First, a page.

But these attempts are not without their risks. “The cost reduction incentives in all those systems are really quite strong,” Nexon notes, “whereas the provisions to ensure quality are relatively weak, so you have to be concerned about that …There’s potentially a strong disincentive to adopt new treatments if they cost more, even though they’re more medically effective.”

Newer technology in particular could be jeopardized, since it’s relatively more expensive at the beginning of its life cycle and it depends on cutting-edge physicians’ and hospital groups’ willingness to invest in early stages. But if those doctors and hospitals receive a bundled reimbursement, they’ll be less likely to test out a new, expensive tool.

“The way a typical device gets disseminated,” Nexon says, “is after research, investment, FDA clearance, and insurance companies agreeing to cover it, then you’re relying on physicians who are at the cutting edge to be early adopters, and then open it up from there. But if it’s a more expensive treatment, you’re basically penalizing a physician who’s an early adopter.”

In the end, industry insiders believe bundling is a “movement in the right direction, but we need a better set of guidelines to make sure patients get the best care, not just the cheapest care.”

The Prognosis for Improvement

Yet even as the medical device industry itself has to varying extents supported transparency and bundling efforts, they are in no way mutually exclusive with repealing the excise tax. That we can improve our system through some measures doesn’t somehow mean we shouldn’t also improve it through others — a point Spiro largely ignores.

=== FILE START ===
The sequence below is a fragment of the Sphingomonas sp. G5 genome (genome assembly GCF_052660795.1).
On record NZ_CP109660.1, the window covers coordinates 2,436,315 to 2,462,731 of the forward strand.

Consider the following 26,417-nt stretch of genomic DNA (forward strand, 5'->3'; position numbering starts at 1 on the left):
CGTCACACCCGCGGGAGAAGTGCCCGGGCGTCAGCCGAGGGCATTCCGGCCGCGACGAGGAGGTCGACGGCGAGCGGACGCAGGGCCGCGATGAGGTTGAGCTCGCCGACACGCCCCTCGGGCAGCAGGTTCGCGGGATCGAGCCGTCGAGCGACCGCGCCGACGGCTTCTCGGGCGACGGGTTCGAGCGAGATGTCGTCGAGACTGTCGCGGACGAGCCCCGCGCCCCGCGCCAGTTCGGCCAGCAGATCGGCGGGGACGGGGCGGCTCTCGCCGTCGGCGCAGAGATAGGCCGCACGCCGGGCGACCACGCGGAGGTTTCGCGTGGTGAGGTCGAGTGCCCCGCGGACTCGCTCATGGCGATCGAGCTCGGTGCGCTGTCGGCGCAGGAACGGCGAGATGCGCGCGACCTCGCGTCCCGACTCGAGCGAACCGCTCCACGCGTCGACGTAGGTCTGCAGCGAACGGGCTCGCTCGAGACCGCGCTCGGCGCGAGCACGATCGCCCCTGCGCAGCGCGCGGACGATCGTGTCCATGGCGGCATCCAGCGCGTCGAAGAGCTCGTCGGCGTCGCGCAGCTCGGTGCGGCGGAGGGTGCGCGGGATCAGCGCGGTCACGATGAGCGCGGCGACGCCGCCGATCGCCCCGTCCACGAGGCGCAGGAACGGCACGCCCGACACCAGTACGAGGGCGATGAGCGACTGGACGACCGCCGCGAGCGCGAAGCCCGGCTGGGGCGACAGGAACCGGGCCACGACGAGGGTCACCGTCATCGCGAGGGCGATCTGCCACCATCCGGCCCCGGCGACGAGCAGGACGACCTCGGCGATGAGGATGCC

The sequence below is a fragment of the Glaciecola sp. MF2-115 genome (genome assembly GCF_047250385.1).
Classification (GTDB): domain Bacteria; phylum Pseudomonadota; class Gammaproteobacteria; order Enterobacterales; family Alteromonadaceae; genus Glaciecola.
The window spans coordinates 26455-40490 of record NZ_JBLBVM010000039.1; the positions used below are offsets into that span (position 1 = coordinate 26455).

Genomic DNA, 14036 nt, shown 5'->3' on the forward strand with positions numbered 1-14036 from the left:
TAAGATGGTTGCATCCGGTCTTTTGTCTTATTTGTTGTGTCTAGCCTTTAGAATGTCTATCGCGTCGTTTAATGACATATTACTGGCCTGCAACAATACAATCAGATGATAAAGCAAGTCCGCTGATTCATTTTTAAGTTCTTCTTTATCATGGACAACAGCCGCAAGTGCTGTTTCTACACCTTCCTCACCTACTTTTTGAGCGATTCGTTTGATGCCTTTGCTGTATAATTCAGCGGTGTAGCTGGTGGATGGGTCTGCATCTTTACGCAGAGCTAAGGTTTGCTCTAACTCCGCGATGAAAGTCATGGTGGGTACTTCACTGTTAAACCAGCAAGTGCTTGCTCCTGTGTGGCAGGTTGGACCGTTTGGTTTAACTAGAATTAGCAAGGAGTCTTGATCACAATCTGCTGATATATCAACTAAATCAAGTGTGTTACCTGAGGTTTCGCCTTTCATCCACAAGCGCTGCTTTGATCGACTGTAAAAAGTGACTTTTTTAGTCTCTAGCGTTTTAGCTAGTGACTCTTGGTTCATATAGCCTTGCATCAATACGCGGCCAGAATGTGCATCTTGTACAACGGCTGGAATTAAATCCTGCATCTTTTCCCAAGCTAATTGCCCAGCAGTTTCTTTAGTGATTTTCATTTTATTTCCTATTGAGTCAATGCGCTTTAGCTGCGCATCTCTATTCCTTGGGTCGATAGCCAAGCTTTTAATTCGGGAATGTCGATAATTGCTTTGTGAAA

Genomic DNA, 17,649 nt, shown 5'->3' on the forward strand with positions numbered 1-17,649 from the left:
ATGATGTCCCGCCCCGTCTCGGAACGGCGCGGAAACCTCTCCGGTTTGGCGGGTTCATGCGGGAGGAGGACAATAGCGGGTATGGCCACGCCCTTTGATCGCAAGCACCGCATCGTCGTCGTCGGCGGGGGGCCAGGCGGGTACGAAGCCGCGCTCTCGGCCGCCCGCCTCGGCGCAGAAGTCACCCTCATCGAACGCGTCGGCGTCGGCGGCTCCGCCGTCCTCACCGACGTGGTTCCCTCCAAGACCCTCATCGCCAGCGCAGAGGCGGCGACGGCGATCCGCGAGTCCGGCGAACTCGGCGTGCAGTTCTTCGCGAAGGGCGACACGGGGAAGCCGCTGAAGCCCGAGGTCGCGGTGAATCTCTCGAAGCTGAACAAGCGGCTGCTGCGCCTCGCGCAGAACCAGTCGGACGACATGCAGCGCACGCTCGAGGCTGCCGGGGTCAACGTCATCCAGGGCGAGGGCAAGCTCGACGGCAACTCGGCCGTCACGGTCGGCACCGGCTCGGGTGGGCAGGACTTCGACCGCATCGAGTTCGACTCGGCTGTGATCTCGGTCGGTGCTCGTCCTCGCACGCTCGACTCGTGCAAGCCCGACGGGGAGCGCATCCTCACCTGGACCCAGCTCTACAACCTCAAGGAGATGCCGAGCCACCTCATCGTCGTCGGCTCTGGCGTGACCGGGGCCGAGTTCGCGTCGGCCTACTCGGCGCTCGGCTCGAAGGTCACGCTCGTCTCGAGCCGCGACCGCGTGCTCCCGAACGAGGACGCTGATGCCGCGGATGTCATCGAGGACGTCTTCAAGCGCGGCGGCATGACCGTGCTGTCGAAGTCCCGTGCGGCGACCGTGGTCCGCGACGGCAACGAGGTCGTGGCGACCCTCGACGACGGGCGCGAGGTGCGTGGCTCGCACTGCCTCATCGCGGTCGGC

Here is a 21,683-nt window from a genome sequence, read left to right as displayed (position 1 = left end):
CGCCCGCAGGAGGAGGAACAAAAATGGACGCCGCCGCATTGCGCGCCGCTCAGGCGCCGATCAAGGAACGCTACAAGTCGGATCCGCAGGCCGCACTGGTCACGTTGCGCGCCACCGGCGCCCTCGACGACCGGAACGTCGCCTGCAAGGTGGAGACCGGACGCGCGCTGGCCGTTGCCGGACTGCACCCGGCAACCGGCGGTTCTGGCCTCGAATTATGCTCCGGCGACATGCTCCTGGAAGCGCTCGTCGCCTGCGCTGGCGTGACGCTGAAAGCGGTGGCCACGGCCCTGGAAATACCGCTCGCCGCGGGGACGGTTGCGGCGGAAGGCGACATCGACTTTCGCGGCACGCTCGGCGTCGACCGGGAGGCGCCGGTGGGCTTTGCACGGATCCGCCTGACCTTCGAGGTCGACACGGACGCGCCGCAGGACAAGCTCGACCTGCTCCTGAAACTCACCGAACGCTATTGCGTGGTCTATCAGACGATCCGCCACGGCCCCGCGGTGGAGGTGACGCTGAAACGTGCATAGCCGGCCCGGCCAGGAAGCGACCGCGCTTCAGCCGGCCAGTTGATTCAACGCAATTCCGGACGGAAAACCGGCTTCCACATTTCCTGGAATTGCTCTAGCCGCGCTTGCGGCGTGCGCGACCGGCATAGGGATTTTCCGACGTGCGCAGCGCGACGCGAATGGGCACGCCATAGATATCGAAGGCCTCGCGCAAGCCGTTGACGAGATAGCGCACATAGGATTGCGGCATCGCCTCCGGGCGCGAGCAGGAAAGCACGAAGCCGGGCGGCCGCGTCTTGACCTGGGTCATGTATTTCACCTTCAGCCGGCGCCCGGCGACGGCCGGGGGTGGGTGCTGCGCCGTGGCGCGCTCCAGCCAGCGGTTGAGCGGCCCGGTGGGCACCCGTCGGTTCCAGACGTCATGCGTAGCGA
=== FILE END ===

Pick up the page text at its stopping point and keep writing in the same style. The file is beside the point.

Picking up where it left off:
So what, then, are the prospects for this ill-considered tax? Moebius and Gillenwater will, of course, continue to push for repeal. Gillenwater says, “While I don’t think many people expect a grand bargain, this is another opportunity for the House and Senate to tackle some issues. We think the medical device tax repeal is one of those issues that could be included in any agreement, if there’s an agreement to be made.” 

'The cost of care for everything in health care is lower in other countries.'

Ultimately, and perhaps ironically, the medical device excise tax battle has little to do with the merits and demerits of Obamacare. “We don’t believe that repealing the device tax in any way affects the Affordable Care Act,” Moebius avers. “It’s just a funding mechanism, and the funds from the device tax go into the general revenue.” The administration simply uses this important, innovative industry as a piggy bank for its health care experiments.

“Repeal of the device tax,” Gillenwater says, “is still seen in many quarters as repeal of, chipping away at, or undermining the totality of the ACA. That’s not our position, and not the device industry’s position. We support the expansion of coverage. But the policy of the device tax, the arguments for it, don’t stand up to reality.”

Instead, as Moebius contends, the excise levy “is a matter of tax reform and fundamental tax fairness to keep a U.S.-based manufacturing industry competitive in the global market.” What a pity that, in their zeal to draft, enact, implement, and now defend Obamacare, Topher Spiro and his ilk have lost sight of this simple truth.

Michael M. Rosen is an intellectual property attorney and a contributor to The American. Reach him at

FURTHER READING: Rosen also writes “The Right Way to Combat Patent Trolls” and “Reversing Reverse Payments: The Actavis Decision.” Michael R. Strain explains “How to Repeal and Replace: From a Tax to Tax Credits” while Thomas P. Miller contributes “Obamacare's Next Bout: More Legal Challenges.” Timothy P. Carney argues “Ending Medical Device Tax: A Win for K Street, a Loss for Tea Party” and “What a Concession! Republicans Demand that Obama Enforce His Own Law.” John E. Calfee and Gabriel Sudduth share “A Little Learning about Testing Medical Devices” while Bryan Dowd asks “Why Is the Obamacare Tax/Penalty Needed at All?

 Image by Dianna Ingram / Bergman Group

Knee illustration by: CLIPAREA l Custom media / Shutterstock